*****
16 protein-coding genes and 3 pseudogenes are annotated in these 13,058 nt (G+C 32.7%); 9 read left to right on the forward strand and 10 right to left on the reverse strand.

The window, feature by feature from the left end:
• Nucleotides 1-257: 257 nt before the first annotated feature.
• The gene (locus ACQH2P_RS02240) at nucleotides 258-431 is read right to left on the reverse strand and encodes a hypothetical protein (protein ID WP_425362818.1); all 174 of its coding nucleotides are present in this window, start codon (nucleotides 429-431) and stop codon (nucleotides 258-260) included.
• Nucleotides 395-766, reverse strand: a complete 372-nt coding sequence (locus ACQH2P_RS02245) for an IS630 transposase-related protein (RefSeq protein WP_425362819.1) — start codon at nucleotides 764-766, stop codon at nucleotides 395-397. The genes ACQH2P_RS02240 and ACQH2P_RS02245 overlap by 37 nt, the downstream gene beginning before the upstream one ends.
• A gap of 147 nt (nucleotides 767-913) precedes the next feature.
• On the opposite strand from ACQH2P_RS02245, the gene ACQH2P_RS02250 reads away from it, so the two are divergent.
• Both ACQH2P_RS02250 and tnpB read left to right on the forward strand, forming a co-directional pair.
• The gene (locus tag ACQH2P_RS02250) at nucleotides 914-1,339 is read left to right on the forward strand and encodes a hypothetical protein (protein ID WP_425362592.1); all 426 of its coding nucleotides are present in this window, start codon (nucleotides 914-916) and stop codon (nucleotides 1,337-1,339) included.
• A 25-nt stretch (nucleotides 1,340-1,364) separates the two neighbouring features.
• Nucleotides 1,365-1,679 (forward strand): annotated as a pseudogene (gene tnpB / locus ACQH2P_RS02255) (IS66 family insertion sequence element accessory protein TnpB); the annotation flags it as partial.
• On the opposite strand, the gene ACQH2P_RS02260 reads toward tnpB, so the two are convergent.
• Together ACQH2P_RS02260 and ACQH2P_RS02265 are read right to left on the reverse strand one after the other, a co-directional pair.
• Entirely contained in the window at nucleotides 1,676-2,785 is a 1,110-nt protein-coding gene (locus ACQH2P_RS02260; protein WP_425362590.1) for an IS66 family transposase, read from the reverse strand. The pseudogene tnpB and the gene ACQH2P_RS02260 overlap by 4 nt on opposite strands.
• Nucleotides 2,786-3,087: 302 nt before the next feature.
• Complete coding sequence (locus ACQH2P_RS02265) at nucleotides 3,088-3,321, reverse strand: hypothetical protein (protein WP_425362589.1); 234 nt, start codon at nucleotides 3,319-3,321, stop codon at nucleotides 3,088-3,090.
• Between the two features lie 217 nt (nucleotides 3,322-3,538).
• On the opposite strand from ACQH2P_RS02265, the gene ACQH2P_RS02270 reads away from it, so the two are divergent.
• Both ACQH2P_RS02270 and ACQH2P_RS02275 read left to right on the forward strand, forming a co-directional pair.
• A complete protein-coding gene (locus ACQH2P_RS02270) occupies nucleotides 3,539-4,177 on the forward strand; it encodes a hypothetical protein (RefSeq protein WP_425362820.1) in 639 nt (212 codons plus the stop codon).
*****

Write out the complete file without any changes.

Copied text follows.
16 protein-coding genes and 3 pseudogenes are annotated in these 13,058 nt (G+C 32.7%); 9 read left to right on the forward strand and 10 right to left on the reverse strand.

The window, feature by feature from the left end:
• Nucleotides 1-257: 257 nt before the first annotated feature.
• The gene (locus ACQH2P_RS02240) at nucleotides 258-431 is read right to left on the reverse strand and encodes a hypothetical protein (protein ID WP_425362818.1); all 174 of its coding nucleotides are present in this window, start codon (nucleotides 429-431) and stop codon (nucleotides 258-260) included.
• Nucleotides 395-766, reverse strand: a complete 372-nt coding sequence (locus ACQH2P_RS02245) for an IS630 transposase-related protein (RefSeq protein WP_425362819.1) — start codon at nucleotides 764-766, stop codon at nucleotides 395-397. The genes ACQH2P_RS02240 and ACQH2P_RS02245 overlap by 37 nt, the downstream gene beginning before the upstream one ends.
• A gap of 147 nt (nucleotides 767-913) precedes the next feature.
• On the opposite strand from ACQH2P_RS02245, the gene ACQH2P_RS02250 reads away from it, so the two are divergent.
• Both ACQH2P_RS02250 and tnpB read left to right on the forward strand, forming a co-directional pair.
• The gene (locus tag ACQH2P_RS02250) at nucleotides 914-1,339 is read left to right on the forward strand and encodes a hypothetical protein (protein ID WP_425362592.1); all 426 of its coding nucleotides are present in this window, start codon (nucleotides 914-916) and stop codon (nucleotides 1,337-1,339) included.
• A 25-nt stretch (nucleotides 1,340-1,364) separates the two neighbouring features.
• Nucleotides 1,365-1,679 (forward strand): annotated as a pseudogene (gene tnpB / locus ACQH2P_RS02255) (IS66 family insertion sequence element accessory protein TnpB); the annotation flags it as partial.
• On the opposite strand, the gene ACQH2P_RS02260 reads toward tnpB, so the two are convergent.
• Together ACQH2P_RS02260 and ACQH2P_RS02265 are read right to left on the reverse strand one after the other, a co-directional pair.
• Entirely contained in the window at nucleotides 1,676-2,785 is a 1,110-nt protein-coding gene (locus ACQH2P_RS02260; protein WP_425362590.1) for an IS66 family transposase, read from the reverse strand. The pseudogene tnpB and the gene ACQH2P_RS02260 overlap by 4 nt on opposite strands.
• Nucleotides 2,786-3,087: 302 nt before the next feature.
• Complete coding sequence (locus ACQH2P_RS02265) at nucleotides 3,088-3,321, reverse strand: hypothetical protein (protein WP_425362589.1); 234 nt, start codon at nucleotides 3,319-3,321, stop codon at nucleotides 3,088-3,090.
• Between the two features lie 217 nt (nucleotides 3,322-3,538).
• On the opposite strand from ACQH2P_RS02265, the gene ACQH2P_RS02270 reads away from it, so the two are divergent.
• Both ACQH2P_RS02270 and ACQH2P_RS02275 read left to right on the forward strand, forming a co-directional pair.
• A complete protein-coding gene (locus ACQH2P_RS02270) occupies nucleotides 3,539-4,177 on the forward strand; it encodes a hypothetical protein (RefSeq protein WP_425362820.1) in 639 nt (212 codons plus the stop codon).